Using technology to build loyalty among insurance customers

Using technology to build loyalty among insurance customers


Mary is the owner of a small business in Blantyre, Malawi, and the main breadwinner for her family. To support her family in the event that something happens to her, she has a funeral policy that she contributes to monthly in cash at the local insurance branch. The process is time-consuming and inconvenient, as she must be away from her business to do this.

One especially busy day, Mary hears from a friend that she can pay her premium using mobile money. Triggered by the potential to save time, she tries it. The next month, she returns to the branch to find out that the payment was never reflected in the insurer’s books and that her policy had lapsed. The branch is unable to assist her, and the branch officer informs her that they are limited to executing the decisions made by the head office.

Mary doesn’t know who to approach or how to resolve the issue. Driven by the bad experience, she decides to contribute her money to a local savings group where her friends and family also contribute.

Mary’s story is not unique. Insurers are increasingly applying new technologies or partnering with insurtech companies to address key challenges in delivering insurance in emerging markets. They see the potential to bring down costs and offer greater convenience for their products, but they often overlook one of the most important drivers of usage – trust. Like Mary, consumers are not only driven to use products that offer them better value and lower costs, but also by other emotional or relational considerations that build trust.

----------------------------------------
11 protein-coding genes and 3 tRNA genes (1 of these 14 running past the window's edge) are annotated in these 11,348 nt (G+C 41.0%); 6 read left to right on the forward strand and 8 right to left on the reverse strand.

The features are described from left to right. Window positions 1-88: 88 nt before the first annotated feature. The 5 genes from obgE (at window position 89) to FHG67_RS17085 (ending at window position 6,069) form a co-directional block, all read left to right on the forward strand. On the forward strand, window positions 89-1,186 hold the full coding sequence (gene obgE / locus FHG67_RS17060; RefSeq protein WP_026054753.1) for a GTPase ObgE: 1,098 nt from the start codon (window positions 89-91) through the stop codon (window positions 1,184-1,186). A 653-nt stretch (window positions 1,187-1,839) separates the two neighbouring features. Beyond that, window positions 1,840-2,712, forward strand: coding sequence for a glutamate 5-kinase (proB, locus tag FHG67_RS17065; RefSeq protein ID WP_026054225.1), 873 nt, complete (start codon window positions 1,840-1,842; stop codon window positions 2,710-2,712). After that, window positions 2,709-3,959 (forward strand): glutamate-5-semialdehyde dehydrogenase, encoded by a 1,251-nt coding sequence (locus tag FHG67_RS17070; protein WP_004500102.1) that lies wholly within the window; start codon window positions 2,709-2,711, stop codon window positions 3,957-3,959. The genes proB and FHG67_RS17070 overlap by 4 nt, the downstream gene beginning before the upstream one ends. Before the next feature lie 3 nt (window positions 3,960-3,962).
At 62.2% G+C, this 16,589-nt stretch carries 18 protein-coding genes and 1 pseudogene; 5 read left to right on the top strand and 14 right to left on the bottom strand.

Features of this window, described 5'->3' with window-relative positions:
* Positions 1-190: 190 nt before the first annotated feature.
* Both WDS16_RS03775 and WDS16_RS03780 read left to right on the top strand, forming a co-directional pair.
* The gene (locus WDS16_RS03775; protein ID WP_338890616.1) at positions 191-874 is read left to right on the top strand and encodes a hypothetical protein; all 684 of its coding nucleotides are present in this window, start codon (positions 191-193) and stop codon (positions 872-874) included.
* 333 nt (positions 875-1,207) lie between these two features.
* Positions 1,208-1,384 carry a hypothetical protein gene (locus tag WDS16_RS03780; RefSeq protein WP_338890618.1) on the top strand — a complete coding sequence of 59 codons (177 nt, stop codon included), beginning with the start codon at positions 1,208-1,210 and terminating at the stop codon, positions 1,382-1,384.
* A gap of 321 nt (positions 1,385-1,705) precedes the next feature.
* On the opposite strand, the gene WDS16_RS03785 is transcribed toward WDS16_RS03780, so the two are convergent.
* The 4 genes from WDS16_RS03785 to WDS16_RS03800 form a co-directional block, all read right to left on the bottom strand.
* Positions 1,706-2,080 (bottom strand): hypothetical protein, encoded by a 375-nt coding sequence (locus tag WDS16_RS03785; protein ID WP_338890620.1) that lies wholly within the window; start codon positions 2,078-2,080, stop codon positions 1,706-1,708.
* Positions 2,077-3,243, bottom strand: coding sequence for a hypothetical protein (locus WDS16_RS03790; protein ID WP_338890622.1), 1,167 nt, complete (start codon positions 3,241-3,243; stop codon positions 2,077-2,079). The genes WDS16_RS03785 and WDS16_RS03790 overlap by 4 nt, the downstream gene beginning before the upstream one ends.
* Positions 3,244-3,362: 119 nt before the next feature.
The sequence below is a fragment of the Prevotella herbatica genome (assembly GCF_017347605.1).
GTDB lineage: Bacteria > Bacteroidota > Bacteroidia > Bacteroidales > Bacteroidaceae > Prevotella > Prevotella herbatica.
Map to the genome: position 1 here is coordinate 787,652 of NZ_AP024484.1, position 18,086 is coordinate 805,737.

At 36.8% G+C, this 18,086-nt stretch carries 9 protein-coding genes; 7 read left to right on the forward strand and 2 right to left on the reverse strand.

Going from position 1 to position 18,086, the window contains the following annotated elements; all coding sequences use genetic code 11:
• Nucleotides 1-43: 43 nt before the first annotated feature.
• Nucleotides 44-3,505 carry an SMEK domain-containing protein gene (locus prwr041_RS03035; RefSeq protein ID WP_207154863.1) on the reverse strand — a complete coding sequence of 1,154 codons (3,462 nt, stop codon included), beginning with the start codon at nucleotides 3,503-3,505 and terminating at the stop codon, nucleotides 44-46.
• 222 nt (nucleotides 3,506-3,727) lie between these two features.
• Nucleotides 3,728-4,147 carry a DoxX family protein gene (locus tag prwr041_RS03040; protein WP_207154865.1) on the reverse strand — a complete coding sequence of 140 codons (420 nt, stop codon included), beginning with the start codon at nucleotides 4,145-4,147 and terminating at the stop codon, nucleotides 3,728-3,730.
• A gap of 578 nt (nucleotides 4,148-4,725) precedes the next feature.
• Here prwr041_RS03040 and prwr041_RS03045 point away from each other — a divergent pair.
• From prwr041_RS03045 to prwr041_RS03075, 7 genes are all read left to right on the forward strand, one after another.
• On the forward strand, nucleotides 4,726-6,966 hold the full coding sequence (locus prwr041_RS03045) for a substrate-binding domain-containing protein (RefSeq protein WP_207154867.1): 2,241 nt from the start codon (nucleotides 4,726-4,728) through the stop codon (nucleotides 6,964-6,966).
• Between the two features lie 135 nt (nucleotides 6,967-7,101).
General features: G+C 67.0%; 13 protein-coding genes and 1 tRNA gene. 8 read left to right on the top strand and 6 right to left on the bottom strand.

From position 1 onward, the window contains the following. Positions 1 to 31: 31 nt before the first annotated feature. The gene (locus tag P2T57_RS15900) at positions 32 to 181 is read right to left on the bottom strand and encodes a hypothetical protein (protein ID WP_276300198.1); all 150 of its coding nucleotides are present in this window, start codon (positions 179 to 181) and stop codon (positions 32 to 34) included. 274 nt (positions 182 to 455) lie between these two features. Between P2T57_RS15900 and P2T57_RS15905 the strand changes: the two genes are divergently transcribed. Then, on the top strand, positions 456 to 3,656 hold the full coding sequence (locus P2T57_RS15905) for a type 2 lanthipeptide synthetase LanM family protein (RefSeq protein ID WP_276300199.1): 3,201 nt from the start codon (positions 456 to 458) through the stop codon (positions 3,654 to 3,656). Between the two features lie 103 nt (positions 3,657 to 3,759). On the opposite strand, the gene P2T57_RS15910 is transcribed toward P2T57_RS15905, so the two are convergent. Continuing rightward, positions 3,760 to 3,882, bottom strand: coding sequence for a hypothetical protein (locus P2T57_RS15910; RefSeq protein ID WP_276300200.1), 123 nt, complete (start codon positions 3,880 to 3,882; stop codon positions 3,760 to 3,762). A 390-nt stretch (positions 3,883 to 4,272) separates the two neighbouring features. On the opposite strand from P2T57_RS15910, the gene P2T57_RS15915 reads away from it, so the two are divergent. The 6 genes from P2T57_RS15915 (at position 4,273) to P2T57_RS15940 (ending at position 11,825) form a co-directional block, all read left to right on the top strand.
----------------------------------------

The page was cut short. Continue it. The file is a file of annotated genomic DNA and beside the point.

scan of more than 150 insurtech models across developing countries shows that the majority are currently focused on solving business model challenges that improve the efficiency of insurers’ operations or provide access to new consumers. For example, Dotxml, a South African technical service provider (TSP), offers a cloud-based, end-to-end policy management solution for insurance companies – starting from policy initiation, through premium collection to claims processing – bringing down the cost of servicing emerging market consumers.

Few of these insurtechs attempt to use technology to build trust. However, the few that do, offer important insights into the potential of technology in this regard.

For example, index-based insurance and smart contracts offer predictability by automating claims pay-outs for customers, thereby helping to build trust among consumers. Index-based insurance is often used in emerging markets to protect against shared rather than individual risks, such as weather fluctuations, disease outbreaks or price loss. However, this type of technology also introduces risks if the parameters set are not appropriate for the market or the underlying data is poor. This can lead to a risk event occurring without a pay-out, which can have the adverse effect on consumers.